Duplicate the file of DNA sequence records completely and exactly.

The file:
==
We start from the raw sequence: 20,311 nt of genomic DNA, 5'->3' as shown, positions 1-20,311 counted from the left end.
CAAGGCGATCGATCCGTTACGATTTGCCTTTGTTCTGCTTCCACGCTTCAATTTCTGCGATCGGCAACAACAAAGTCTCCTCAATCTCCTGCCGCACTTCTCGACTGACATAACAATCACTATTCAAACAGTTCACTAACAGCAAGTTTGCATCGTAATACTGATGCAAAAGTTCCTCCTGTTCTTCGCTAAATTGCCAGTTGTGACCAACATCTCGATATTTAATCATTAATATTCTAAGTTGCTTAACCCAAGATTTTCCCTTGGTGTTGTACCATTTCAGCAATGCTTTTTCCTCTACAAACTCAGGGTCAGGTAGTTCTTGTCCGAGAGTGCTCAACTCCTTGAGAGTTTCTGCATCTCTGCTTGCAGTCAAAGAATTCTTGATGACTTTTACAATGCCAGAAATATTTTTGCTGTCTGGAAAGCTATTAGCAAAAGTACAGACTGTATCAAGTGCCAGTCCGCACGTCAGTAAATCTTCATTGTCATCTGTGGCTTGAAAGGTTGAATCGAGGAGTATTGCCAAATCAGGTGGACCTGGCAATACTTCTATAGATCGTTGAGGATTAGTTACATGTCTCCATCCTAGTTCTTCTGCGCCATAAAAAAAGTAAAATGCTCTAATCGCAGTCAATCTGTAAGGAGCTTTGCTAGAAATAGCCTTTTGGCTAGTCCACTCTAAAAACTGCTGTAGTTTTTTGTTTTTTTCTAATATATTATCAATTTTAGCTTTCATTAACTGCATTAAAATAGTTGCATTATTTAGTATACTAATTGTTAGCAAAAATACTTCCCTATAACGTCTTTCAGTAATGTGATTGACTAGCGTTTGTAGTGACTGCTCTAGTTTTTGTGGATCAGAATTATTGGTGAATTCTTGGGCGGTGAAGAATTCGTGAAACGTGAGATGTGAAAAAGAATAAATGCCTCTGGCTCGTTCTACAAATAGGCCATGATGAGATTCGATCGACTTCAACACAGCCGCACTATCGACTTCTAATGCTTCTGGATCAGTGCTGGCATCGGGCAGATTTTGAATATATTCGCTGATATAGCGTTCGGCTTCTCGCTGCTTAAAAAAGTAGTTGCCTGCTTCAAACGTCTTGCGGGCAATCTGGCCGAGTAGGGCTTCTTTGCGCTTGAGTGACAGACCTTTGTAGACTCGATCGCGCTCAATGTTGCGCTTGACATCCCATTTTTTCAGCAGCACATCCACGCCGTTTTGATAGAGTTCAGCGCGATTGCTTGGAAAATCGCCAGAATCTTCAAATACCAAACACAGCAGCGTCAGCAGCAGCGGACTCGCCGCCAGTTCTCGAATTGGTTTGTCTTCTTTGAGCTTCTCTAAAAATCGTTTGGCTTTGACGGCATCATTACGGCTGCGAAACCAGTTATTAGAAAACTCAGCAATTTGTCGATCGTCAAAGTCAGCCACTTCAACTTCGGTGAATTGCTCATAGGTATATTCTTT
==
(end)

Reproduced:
We start from the raw sequence: 20,311 nt of genomic DNA, 5'->3' as shown, positions 1-20,311 counted from the left end.
CAAGGCGATCGATCCGTTACGATTTGCCTTTGTTCTGCTTCCACGCTTCAATTTCTGCGATCGGCAACAACAAAGTCTCCTCAATCTCCTGCCGCACTTCTCGACTGACATAACAATCACTATTCAAACAGTTCACTAACAGCAAGTTTGCATCGTAATACTGATGCAAAAGTTCCTCCTGTTCTTCGCTAAATTGCCAGTTGTGACCAACATCTCGATATTTAATCATTAATATTCTAAGTTGCTTAACCCAAGATTTTCCCTTGGTGTTGTACCATTTCAGCAATGCTTTTTCCTCTACAAACTCAGGGTCAGGTAGTTCTTGTCCGAGAGTGCTCAACTCCTTGAGAGTTTCTGCATCTCTGCTTGCAGTCAAAGAATTCTTGATGACTTTTACAATGCCAGAAATATTTTTGCTGTCTGGAAAGCTATTAGCAAAAGTACAGACTGTATCAAGTGCCAGTCCGCACGTCAGTAAATCTTCATTGTCATCTGTGGCTTGAAAGGTTGAATCGAGGAGTATTGCCAAATCAGGTGGACCTGGCAATACTTCTATAGATCGTTGAGGATTAGTTACATGTCTCCATCCTAGTTCTTCTGCGCCATAAAAAAAGTAAAATGCTCTAATCGCAGTCAATCTGTAAGGAGCTTTGCTAGAAATAGCCTTTTGGCTAGTCCACTCTAAAAACTGCTGTAGTTTTTTGTTTTTTTCTAATATATTATCAATTTTAGCTTTCATTAACTGCATTAAAATAGTTGCATTATTTAGTATACTAATTGTTAGCAAAAATACTTCCCTATAACGTCTTTCAGTAATGTGATTGACTAGCGTTTGTAGTGACTGCTCTAGTTTTTGTGGATCAGAATTATTGGTGAATTCTTGGGCGGTGAAGAATTCGTGAAACGTGAGATGTGAAAAAGAATAAATGCCTCTGGCTCGTTCTACAAATAGGCCATGATGAGATTCGATCGACTTCAACACAGCCGCACTATCGACTTCTAATGCTTCTGGATCAGTGCTGGCATCGGGCAGATTTTGAATATATTCGCTGATATAGCGTTCGGCTTCTCGCTGCTTAAAAAAGTAGTTGCCTGCTTCAAACGTCTTGCGGGCAATCTGGCCGAGTAGGGCTTCTTTGCGCTTGAGTGACAGACCTTTGTAGACTCGATCGCGCTCAATGTTGCGCTTGACATCCCATTTTTTCAGCAGCACATCCACGCCGTTTTGATAGAGTTCAGCGCGATTGCTTGGAAAATCGCCAGAATCTTCAAATACCAAACACAGCAGCGTCAGCAGCAGCGGACTCGCCGCCAGTTCTCGAATTGGTTTGTCTTCTTTGAGCTTCTCTAAAAATCGTTTGGCTTTGACGGCATCATTACGGCTGCGAAACCAGTTATTAGAAAACTCAGCAATTTGTCGATCGTCAAAGTCAGCCACTTCAACTTCGGTGAATTGCTCATAGGTATATTCTTT